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Carleton, who had just been appointed Ambassador to the United Provinces of the Netherlands. He therefore begs his correspondent to procure him a passport for Holland. Gerbier came over immediately with Carleton to the Hague and before May, Rubens received a passport enabling him to travel without any hindrance to Holland, accompanied by a train of servants and baggage, with the alleged object of treating with Gerbier as to the Duke's acquisition of pictures and other works of Art. For certain reasons, which Rubens does not communicate to us in his letters, the Infanta wished that at first he should not go beyond Zevenberghen in the North Brabant; but Carleton, on the other hand, was afraid that a meeting between Gerbier and Rubens in so small a town on the frontier would be certain to attract attention, and that the political objects of it would therefore not remain a
secret. For this reason Rubens returned to Brussels in order to get the Archduchess' permission to extend his travels. Even then, however, he avoided the Hague. The Piedmontese Envoy had an interview with him at Delft, but the English Ambassador refrained from a similar expedition for fear lest it should be talked about. Nevertheless Gerbier travelled for some time from one Dutch town to another in Rubens' company; the two artists concealing the true cause of their cooperation behind studio-visits and the purchase of pictures. This journey caused great uneasiness to the cautious Lord Carleton, for he was afraid lest the deception should become known, and Rubens be sent in disgrace out of the country as a "Spanish emissary". He therefore warned the painter not to run risks which might bring injury on others also. Rubens, however, so thoroughly understood how to keep the real object of his journey secret, that the German painter and art-historian, Joachim von Sandrart, to whom was granted the favour of accompanying
the great artist, never even suspected anything; for when he afterwards referred to the days spent with the great master he only relates a variety of studio stories. Precautions were carried so far that, when, later on, Rubens returned to Antwerp, he arranged that letters from Holland on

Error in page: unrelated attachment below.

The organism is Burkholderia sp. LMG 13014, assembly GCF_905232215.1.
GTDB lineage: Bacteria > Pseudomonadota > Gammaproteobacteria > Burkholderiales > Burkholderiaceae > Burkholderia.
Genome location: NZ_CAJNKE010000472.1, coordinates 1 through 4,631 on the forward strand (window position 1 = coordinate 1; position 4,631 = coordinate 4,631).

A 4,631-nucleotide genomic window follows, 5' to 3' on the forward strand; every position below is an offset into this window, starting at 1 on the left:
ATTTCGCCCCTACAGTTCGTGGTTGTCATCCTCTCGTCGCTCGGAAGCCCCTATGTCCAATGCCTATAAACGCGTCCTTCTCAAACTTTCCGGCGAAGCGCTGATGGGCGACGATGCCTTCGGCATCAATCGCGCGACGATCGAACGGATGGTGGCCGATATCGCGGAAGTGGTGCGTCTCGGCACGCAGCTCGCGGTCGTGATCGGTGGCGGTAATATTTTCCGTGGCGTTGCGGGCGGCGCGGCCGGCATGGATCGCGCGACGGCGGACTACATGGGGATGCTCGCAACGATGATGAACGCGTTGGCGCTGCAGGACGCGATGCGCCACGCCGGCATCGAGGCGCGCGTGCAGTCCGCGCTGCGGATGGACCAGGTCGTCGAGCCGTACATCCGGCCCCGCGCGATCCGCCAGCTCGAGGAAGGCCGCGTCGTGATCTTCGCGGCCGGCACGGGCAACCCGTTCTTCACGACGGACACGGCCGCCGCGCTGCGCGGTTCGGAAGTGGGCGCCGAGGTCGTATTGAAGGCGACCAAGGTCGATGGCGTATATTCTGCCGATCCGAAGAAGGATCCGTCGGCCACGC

THE DUKE OF BUCKINGHAM.
matters of State should only be sent to him under fictitious names. with all this, very little result was really obtained; for the English Ambassador seemed dissatisfied with the verbal assurances of the Infanta Isabella, and the Marquis Spinola objected to them as securities for arriving at final terms. He desired to see the document authorizing Rubens to act for the King of Spain. The Spanish Ambassador, Don Diego de Mexia,
who was expected at Brussels as a Messiah, did not however turn up: and was said to have fallen ill in Paris in consequence of a carriage accident. When at last he did reach Brussels, he did not seem in the least inclined to unite in the efforts for Peace that were being urged on there, and which also had the support of the Envoy from Savoy. In Paris, on the contrary, he had been carrying on negotiations between the Sovereigns
Fig. 91. PORTRAIT OF ISABELLA BRANT. In the Hermitage at St. Petersburg.
of Spain and France as to the defence of their respective kingdoms, to which negotiations Rubens very justly referred in the following terms: "We believe that this League will be like thunder without lightning, which makes a noise in the air without producing any effect. For it is an alliance of different temperaments brought together contrary to their respective natures and powers, and directed by passion rather than by reason." In spite of the strenuous efforts of the Belgian Court to bring about Peace, the whole matter seemed to collapse, and Gerbier was recalled to England.